- We sit down at the table. It’s noisy and distractions abound, but it’s the center of the home which makes it the most logical place for me.
- The child pulls out his homework slowly. He leans against his hand and fiddles with his pencil.
- I look at the first problem, realize I don’t know what it’s talking about, and spend the next several minutes studying the instructions and examples given. Sometimes I have to consult the wisdom of the internet.
- I walk him through the first problem. He’s sort of paying attention. But the doorbell rings. It’s the neighbor boy. Hearing that the child can play as soon as his homework is done, the neighbor boy hangs around thinking it will be over quickly. He is kind of distracting, but I don’t send him away. I’m secretly hoping his presence is motivating. Positive peer pressure is totally a thing.
- We walk through problem number two. Neighbor boy gets bored and moves on. I’m not convinced child is really listening. I did too much of that problem on my own. So we set to work on problem number three. This time I insist on child’s input before doing another step. But child can’t tell me the next step. I can’t tell if he doesn’t understand or if he just doesn’t want to do it. The whining and arguing commence.
- I’m growing frustrated. I remind him that I already passed his current grade. I don’t need to prove I can do the work.
- We get to problem number four. I’ve now demonstrated this process three times. I’m determined to make child do his own work. Child throws out random vocabulary he’s heard that relates to the problem, hoping one of them is the magical answer. I snap. Why doesn’t he know the process? He’s watched me do it three times. I list the reasons it’s vital he learns these skills. Words like ‘poverty’, ‘college’ and ‘girlfriend’ come out of my mouth. Somewhere during the lecture his frustration gives way to tears.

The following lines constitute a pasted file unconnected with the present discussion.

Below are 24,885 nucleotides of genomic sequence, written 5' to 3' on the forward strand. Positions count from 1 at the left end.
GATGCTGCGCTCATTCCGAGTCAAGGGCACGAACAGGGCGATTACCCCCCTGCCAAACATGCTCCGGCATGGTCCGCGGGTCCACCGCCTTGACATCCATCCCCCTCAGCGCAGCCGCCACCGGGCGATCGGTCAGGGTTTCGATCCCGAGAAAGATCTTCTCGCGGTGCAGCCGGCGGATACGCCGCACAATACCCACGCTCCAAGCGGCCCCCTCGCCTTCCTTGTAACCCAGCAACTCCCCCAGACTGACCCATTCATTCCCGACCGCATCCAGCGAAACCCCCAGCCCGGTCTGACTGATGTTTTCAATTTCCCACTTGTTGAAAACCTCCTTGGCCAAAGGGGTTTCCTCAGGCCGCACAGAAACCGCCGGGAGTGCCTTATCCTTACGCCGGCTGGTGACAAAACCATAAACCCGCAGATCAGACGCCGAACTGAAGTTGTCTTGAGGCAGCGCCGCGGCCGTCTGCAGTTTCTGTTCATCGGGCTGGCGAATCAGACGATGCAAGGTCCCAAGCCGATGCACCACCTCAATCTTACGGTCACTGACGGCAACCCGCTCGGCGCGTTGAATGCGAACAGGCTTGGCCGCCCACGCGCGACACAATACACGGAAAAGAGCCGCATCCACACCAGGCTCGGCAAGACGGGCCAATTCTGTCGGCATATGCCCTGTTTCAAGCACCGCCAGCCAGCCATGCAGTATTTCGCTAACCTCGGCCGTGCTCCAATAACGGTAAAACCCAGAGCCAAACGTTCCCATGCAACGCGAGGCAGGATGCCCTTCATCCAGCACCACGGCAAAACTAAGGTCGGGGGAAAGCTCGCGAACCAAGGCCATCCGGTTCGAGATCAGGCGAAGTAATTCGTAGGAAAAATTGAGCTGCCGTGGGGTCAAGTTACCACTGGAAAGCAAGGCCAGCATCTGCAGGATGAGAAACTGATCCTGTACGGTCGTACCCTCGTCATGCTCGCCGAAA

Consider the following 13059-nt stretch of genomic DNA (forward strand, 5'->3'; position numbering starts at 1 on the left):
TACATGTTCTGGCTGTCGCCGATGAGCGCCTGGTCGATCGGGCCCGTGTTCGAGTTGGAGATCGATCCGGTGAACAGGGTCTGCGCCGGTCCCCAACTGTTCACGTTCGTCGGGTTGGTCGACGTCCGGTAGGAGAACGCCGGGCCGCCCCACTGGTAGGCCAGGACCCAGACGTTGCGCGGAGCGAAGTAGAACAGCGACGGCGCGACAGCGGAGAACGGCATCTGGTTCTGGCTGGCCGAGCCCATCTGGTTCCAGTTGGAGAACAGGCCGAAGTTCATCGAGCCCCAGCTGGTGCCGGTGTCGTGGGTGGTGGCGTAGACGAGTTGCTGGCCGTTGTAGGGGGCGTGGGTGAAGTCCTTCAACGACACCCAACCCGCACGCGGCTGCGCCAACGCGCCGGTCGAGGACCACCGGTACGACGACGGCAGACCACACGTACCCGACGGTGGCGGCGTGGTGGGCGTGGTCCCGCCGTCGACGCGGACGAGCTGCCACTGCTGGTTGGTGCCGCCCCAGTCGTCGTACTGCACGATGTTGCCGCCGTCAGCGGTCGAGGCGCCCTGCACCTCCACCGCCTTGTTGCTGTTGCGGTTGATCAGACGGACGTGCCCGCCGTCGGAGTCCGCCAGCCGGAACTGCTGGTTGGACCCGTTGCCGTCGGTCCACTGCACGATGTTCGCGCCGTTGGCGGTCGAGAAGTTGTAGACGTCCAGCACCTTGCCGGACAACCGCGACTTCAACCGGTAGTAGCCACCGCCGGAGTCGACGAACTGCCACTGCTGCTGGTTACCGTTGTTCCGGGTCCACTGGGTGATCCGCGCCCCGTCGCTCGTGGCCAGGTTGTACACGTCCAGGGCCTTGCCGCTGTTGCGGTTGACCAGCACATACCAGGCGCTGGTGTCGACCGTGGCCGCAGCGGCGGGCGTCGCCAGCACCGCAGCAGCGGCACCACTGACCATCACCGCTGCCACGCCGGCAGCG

- I step back to calm myself. I offer child some words of solace to minimize the damage and encourage him to work while I deal with dinner. He stares futilely at his sheet. I make food to put in the hungry mouths that have been wandering in and out of the kitchen in a steady stream of when’s-dinner. As I cook, sniffling comes from the table. I glance over and the child swipes at his face with his shirt. I send him to blow his nose and wash his hands. When he returns he slumps his head in his hands, elbows on the table, pencil sticking out from between two fingers, willing answers to appear on the page. I think he’s praying for deliverance. We both are.
- We break for dinner.
- When we get back to it, his posture is that of a hostage who’s accepted his situation. He is defeated, broken. And I feel about two inches tall for reducing him to this.
- We are still on problem four. We work through it together. This time he is listening as I explain the steps. This time he understands the process–literally three hours later.